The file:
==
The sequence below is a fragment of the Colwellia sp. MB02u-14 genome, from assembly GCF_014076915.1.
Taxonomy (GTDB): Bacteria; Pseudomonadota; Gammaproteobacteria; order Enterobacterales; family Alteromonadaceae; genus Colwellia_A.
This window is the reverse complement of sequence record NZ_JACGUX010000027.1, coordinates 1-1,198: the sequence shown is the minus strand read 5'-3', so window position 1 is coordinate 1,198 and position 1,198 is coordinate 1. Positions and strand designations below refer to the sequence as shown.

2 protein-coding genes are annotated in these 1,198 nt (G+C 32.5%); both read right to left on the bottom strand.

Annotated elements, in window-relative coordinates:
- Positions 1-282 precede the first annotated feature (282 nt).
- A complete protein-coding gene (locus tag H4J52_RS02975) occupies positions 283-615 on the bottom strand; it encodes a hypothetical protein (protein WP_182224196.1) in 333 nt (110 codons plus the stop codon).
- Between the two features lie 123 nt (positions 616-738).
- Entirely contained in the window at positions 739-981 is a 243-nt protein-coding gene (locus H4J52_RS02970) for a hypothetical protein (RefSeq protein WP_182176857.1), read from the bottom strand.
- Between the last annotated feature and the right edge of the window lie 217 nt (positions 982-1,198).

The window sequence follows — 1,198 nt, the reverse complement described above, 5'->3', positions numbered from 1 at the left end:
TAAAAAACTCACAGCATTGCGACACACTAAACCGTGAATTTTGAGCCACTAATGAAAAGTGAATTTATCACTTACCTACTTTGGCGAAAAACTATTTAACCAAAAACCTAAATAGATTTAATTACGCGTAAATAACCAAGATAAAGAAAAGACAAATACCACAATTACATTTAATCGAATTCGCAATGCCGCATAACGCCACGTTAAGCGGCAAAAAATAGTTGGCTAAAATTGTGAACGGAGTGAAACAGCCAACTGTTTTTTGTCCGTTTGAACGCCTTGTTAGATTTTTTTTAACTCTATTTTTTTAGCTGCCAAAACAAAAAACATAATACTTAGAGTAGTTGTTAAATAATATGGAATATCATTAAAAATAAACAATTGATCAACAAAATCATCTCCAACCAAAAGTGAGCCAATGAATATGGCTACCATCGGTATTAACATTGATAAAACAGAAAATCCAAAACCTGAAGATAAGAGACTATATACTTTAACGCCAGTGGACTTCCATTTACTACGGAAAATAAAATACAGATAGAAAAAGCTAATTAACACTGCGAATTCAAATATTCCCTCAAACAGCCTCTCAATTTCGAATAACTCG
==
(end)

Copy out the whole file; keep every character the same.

The sequence below is a fragment of the Colwellia sp. MB02u-14 genome, from assembly GCF_014076915.1.
Taxonomy (GTDB): Bacteria; Pseudomonadota; Gammaproteobacteria; order Enterobacterales; family Alteromonadaceae; genus Colwellia_A.
This window is the reverse complement of sequence record NZ_JACGUX010000027.1, coordinates 1-1,198: the sequence shown is the minus strand read 5'-3', so window position 1 is coordinate 1,198 and position 1,198 is coordinate 1. Positions and strand designations below refer to the sequence as shown.

2 protein-coding genes are annotated in these 1,198 nt (G+C 32.5%); both read right to left on the bottom strand.

Annotated elements, in window-relative coordinates:
- Positions 1-282 precede the first annotated feature (282 nt).
- A complete protein-coding gene (locus tag H4J52_RS02975) occupies positions 283-615 on the bottom strand; it encodes a hypothetical protein (protein WP_182224196.1) in 333 nt (110 codons plus the stop codon).
- Between the two features lie 123 nt (positions 616-738).
- Entirely contained in the window at positions 739-981 is a 243-nt protein-coding gene (locus H4J52_RS02970) for a hypothetical protein (RefSeq protein WP_182176857.1), read from the bottom strand.
- Between the last annotated feature and the right edge of the window lie 217 nt (positions 982-1,198).

The window sequence follows — 1,198 nt, the reverse complement described above, 5'->3', positions numbered from 1 at the left end:
TAAAAAACTCACAGCATTGCGACACACTAAACCGTGAATTTTGAGCCACTAATGAAAAGTGAATTTATCACTTACCTACTTTGGCGAAAAACTATTTAACCAAAAACCTAAATAGATTTAATTACGCGTAAATAACCAAGATAAAGAAAAGACAAATACCACAATTACATTTAATCGAATTCGCAATGCCGCATAACGCCACGTTAAGCGGCAAAAAATAGTTGGCTAAAATTGTGAACGGAGTGAAACAGCCAACTGTTTTTTGTCCGTTTGAACGCCTTGTTAGATTTTTTTTAACTCTATTTTTTTAGCTGCCAAAACAAAAAACATAATACTTAGAGTAGTTGTTAAATAATATGGAATATCATTAAAAATAAACAATTGATCAACAAAATCATCTCCAACCAAAAGTGAGCCAATGAATATGGCTACCATCGGTATTAACATTGATAAAACAGAAAATCCAAAACCTGAAGATAAGAGACTATATACTTTAACGCCAGTGGACTTCCATTTACTACGGAAAATAAAATACAGATAGAAAAAGCTAATTAACACTGCGAATTCAAATATTCCCTCAAACAGCCTCTCAATTTCGAATAACTCG